Filmmaker Kevin Smith, in his introduction to Preacher’s second volume, Until the End of the World, writes, “As a man who has an unflappable, fervent, and devout faith in God… I know—in my heart and soul—the Lord to be mighty, just, loving, and righteous… and a huge fan of Preacher.”

Smith wrote the above fairly early in Preacher’s run. It would be interesting to see whether he still feels this way, especially in light of Jesse Custer’s mission statement: “God has to go… He deserves it for the things He’s done, but more than that the world just plain needs to be rid of Him.”

(To give you a sense of how much pop cultural time has elapsed since Smith’s misguided but well-intended comments about God’s favorable stance on Preacher, his post-intro bio mentions the imminent release of Chasing Amy, then continues, “His next assignment is putting words in the mouth of Clark Kent and his Kryptonian alter ego in the new Superman movie from Warner Bros.”)

Really, though, for all its “We’re gonna get you, God!” swagger, Preacher doesn’t seem to have a lot of time to bother with the Almighty. Consider: the first line in the first issue of Preacher is, “This where you’re gonna start lookin’ for Him, Jesse?” And the final word from that debut issue is “Bang”. Really, that about sums up God’s role in Preacher. God serves the same function in Preacher that Montana serves in Lonesome Dove; He is a destination for our heroes to aim for so that they can change throughout their journey—or not change, in the case of the characters in Preacher, as I’ll discuss later. God is there for our protagonists to rail against and to curse and to threaten, and yet he is never really there in any meaningful way. God is mentioned repeatedly, and He pops up for the occasional cameo appearance, if only to remind the reader that He does indeed exist—at least in the Preacher universe. And He also serves as a convenient deus ex machina a time or three. And then He is shot dead: “Bang.”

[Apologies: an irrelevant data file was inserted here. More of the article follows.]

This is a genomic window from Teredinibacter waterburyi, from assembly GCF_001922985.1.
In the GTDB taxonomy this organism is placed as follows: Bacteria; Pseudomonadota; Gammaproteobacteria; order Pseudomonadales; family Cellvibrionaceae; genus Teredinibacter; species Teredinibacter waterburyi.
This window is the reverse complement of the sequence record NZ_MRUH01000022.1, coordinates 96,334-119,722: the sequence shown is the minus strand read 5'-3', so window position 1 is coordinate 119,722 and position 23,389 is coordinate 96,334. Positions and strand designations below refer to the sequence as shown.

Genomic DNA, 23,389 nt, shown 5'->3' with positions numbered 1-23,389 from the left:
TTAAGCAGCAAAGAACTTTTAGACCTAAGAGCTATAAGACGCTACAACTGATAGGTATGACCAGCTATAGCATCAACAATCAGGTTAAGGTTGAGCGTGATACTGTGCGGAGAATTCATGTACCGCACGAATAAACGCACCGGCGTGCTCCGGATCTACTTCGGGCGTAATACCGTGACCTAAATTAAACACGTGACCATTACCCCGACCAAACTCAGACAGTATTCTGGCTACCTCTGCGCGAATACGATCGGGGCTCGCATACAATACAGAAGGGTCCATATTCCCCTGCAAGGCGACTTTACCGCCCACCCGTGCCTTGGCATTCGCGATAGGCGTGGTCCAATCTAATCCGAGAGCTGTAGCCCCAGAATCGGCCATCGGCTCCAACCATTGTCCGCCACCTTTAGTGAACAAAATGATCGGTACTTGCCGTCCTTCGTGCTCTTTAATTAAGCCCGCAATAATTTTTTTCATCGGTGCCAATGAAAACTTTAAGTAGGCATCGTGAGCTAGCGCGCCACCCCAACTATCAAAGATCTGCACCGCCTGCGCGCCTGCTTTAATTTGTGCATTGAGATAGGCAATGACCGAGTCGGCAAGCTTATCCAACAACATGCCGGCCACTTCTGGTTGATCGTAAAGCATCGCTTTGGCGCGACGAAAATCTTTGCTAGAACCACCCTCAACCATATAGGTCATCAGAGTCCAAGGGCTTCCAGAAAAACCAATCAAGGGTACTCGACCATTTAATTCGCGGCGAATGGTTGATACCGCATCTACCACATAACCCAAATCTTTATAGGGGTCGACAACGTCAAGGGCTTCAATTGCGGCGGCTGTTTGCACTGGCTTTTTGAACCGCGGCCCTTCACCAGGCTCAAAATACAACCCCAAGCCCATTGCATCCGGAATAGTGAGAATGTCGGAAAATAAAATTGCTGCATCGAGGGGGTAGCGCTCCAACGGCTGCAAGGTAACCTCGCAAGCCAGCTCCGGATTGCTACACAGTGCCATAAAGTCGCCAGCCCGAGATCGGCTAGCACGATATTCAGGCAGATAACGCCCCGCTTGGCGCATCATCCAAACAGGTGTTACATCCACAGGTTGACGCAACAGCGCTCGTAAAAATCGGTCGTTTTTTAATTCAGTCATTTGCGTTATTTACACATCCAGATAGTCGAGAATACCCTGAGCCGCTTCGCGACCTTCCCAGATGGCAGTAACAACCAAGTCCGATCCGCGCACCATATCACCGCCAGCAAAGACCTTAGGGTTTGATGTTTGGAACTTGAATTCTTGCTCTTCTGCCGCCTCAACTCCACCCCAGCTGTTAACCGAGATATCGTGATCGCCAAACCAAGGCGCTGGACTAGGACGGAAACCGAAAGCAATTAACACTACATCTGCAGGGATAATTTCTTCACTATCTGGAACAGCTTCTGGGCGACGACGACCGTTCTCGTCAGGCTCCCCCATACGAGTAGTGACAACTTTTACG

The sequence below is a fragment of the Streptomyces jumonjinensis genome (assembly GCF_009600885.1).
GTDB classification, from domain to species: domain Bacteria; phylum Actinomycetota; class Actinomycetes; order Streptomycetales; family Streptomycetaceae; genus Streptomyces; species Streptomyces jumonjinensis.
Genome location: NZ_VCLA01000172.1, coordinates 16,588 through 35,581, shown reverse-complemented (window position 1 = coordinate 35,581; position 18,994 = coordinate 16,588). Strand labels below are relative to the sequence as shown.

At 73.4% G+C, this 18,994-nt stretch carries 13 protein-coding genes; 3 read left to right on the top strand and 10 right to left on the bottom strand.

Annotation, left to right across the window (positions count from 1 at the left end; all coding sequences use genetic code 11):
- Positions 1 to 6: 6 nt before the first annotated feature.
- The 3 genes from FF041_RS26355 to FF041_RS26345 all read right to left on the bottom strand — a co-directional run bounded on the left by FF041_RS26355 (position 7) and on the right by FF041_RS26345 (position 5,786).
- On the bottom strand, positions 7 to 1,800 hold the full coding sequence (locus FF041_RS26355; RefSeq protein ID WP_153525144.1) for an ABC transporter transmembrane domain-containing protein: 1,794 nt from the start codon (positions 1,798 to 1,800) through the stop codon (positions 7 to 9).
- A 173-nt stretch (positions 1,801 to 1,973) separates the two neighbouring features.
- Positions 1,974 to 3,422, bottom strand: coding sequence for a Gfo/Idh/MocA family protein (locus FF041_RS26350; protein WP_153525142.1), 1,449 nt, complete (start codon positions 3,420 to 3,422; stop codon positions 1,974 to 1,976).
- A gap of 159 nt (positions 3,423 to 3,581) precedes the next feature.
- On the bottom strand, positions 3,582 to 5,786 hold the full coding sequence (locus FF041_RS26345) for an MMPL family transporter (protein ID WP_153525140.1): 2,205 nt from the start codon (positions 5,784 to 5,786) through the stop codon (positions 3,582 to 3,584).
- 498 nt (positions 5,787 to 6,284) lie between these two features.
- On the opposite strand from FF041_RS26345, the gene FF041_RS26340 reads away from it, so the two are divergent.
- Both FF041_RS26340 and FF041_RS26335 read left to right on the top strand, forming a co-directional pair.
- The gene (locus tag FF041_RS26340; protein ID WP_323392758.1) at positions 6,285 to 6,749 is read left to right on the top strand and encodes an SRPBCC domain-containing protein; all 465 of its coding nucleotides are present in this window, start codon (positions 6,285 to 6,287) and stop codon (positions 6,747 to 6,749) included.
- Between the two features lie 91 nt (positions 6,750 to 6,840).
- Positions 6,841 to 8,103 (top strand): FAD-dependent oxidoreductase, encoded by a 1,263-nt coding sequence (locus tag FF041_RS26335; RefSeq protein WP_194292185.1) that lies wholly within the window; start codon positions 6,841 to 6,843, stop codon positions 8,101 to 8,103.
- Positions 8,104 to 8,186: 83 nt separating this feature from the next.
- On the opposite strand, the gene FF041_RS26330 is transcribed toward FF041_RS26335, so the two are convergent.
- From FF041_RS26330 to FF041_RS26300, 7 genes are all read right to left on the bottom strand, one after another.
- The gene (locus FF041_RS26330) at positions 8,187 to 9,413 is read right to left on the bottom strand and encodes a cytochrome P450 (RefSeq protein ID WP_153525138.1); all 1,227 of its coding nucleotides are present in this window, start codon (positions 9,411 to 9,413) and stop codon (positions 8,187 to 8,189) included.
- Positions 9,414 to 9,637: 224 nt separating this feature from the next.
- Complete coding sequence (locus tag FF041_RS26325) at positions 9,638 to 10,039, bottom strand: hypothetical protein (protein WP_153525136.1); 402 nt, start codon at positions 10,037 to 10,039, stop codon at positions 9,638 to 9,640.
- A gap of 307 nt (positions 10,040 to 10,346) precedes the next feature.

He's not the only one. The (many) shootouts in Preacher remind me of an old Gary Larson Far Side strip concerning an Old West sheriff admonishing his posse before a gunfight: “If you do get plugged, for gosh sakes don't just slump over and die. Put some drama into it and throw yourself screaming from the edge."